The East Bay's newest soul sensation battles racism and his gangsta past.
By Darren Keast
Published: Wednesday, April 27, 2005
Missippi -- next in the endless line of East Bay soul singer superstar
candidates -- is so named because of his birthplace. And we aren't talking
the comparatively cosmopolitan, left-leaning enclave of Jackson, but two
hours away from there, in the segregated-schoolin',
irrigation-ditch-swimmin', rodent-huntin' rural hinterlands. As a teenager,
he actually chopped cotton for a while. His grandfather was a preacher who
not only banned "devilish" music like the Jackson Five from the house, but
such lowly vices as marbles and cards. Furthermore, after a close friend
died in a crop duster accident, Missippi's mother adopted the victim's five
children, adding to the ten blood brothers and sisters the budding singer
Now, sitting in his condo in Hercules, Missippi remembers his first trip to
the West Coast, which he took in his teens to visit one of his fifteen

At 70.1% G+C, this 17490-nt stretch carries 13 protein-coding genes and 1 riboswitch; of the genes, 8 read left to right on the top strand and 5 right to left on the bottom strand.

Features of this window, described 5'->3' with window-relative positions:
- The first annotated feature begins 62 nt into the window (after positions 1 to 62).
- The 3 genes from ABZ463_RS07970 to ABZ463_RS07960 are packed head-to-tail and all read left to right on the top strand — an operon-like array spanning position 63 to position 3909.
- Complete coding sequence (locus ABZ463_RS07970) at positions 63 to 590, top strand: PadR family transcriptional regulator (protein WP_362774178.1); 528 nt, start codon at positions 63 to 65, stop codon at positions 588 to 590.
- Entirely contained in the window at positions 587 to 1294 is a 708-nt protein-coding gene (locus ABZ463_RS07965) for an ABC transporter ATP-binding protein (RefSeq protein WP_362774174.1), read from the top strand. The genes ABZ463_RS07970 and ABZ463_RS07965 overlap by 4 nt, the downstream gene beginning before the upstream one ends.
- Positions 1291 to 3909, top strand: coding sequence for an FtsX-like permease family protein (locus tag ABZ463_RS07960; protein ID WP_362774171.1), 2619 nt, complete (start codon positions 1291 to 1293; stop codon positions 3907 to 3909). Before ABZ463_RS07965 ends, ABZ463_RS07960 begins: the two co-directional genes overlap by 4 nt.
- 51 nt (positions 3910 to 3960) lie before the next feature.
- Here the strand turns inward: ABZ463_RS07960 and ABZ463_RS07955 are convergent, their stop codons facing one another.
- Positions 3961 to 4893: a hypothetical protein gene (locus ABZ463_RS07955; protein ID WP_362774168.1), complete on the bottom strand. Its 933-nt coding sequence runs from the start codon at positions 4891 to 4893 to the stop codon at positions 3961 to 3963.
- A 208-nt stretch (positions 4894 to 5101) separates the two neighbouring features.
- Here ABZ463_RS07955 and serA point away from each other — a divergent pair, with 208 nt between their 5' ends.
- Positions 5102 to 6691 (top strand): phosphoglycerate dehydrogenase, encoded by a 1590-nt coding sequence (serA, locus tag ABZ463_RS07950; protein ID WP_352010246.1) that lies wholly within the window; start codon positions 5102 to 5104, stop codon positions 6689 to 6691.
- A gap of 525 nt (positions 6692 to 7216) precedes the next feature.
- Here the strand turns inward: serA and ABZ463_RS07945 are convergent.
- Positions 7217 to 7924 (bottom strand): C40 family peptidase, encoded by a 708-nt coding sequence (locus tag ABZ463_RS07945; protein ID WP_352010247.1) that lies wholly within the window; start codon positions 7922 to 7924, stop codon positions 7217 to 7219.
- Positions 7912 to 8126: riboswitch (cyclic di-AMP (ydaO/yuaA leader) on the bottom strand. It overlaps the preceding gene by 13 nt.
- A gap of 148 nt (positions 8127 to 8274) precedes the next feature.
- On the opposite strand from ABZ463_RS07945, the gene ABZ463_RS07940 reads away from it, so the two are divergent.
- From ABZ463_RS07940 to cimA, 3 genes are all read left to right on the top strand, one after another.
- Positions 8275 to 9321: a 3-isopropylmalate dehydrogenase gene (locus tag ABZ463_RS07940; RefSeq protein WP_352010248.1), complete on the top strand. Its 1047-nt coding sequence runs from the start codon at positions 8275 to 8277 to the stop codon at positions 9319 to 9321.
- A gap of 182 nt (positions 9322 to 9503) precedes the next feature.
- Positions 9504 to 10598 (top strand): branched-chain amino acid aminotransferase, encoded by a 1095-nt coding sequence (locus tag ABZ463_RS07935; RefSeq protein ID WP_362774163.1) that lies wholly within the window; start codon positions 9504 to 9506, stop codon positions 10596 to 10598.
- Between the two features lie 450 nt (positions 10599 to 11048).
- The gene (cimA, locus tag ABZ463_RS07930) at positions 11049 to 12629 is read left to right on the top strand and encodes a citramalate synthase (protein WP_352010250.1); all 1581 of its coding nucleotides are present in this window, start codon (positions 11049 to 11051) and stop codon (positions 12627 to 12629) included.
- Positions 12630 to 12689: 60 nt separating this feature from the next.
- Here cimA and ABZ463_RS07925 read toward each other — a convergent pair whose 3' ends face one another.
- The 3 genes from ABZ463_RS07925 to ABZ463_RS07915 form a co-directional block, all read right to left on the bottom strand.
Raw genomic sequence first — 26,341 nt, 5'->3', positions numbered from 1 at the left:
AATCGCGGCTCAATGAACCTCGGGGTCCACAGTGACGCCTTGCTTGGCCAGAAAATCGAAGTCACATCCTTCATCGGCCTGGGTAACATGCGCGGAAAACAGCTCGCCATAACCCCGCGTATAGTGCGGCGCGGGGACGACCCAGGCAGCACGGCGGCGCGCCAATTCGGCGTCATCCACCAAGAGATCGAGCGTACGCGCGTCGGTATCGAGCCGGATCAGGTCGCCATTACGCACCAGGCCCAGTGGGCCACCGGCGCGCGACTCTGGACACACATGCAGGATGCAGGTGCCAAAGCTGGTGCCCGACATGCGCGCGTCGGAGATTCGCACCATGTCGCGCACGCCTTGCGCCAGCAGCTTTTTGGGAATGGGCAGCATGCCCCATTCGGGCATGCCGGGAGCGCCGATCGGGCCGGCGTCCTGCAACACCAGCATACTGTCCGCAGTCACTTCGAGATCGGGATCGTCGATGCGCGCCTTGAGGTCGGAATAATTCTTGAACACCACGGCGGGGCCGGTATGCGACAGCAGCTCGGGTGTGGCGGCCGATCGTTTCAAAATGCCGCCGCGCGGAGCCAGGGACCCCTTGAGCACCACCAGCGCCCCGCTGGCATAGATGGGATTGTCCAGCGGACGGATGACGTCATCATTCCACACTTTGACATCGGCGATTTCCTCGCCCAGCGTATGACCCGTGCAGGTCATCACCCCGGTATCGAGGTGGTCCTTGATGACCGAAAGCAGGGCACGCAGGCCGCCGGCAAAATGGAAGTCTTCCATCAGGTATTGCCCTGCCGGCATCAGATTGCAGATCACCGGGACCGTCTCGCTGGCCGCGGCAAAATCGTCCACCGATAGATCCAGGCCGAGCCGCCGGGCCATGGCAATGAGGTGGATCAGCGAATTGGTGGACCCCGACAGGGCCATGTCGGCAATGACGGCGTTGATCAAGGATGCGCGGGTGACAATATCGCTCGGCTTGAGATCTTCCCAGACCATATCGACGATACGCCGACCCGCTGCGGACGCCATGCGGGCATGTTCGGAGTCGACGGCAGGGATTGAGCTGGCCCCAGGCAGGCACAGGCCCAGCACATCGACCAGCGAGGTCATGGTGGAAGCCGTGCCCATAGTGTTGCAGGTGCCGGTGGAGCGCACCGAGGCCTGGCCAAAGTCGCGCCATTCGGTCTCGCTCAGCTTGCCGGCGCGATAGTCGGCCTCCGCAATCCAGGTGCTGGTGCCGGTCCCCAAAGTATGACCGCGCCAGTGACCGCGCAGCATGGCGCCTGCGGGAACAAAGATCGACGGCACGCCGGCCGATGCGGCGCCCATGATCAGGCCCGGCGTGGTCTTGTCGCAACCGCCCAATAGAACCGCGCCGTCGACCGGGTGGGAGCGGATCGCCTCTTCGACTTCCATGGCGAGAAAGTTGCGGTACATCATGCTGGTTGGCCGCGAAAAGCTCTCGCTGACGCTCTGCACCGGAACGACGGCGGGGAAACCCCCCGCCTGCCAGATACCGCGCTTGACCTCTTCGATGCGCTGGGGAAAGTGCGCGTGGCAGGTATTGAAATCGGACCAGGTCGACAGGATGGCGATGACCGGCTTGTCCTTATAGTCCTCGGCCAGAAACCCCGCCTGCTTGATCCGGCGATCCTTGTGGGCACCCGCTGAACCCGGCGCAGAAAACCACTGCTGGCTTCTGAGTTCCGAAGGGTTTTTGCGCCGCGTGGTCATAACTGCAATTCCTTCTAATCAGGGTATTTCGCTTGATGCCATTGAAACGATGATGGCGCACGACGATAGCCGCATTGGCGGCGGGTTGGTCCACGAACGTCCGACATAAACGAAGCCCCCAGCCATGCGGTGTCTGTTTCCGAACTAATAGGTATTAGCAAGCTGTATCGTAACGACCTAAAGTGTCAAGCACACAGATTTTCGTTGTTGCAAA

"It was culture shock, man," he says. "My brother took me to a breakfast
place, and I went in and saw black people sitting with white people, and
then this white guy brought water and put it on the table. I froze -- do I
say thanks or what? My brother had been out here for a while, and he had to
tell me, 'Don't trip, stop staring.' I had never been in a restaurant where
white people brought food to you."
Missippi removed the extra "iss" from his name as a remembrance of this
sort of social struggle, which his people still face in his home state and
He moved to Oakland after attending a festival at Lake Merritt -- Tupac,
Too $hort, and E-40 were on the bill, and Missippi dreamed of performing
with those artists and getting his own record deal. Fifteen years later,
he's actually accomplished all that -- sung on a few Tupac songs,
collaborated with various high-profile Bay Area gangster rappers, and got
signed to Universal, one of the last mighty major labels still standing.
Missippi's full-length debut, Book of Life, was co-produced by Rick James
right before his death.
We in the enlightened Bay Area would love to see this voyage as a classic
overalls-to-riches story, with Oakland playing the part of the tolerant,
black-supporting land of milk and honey. But this is a tad simplistic. "I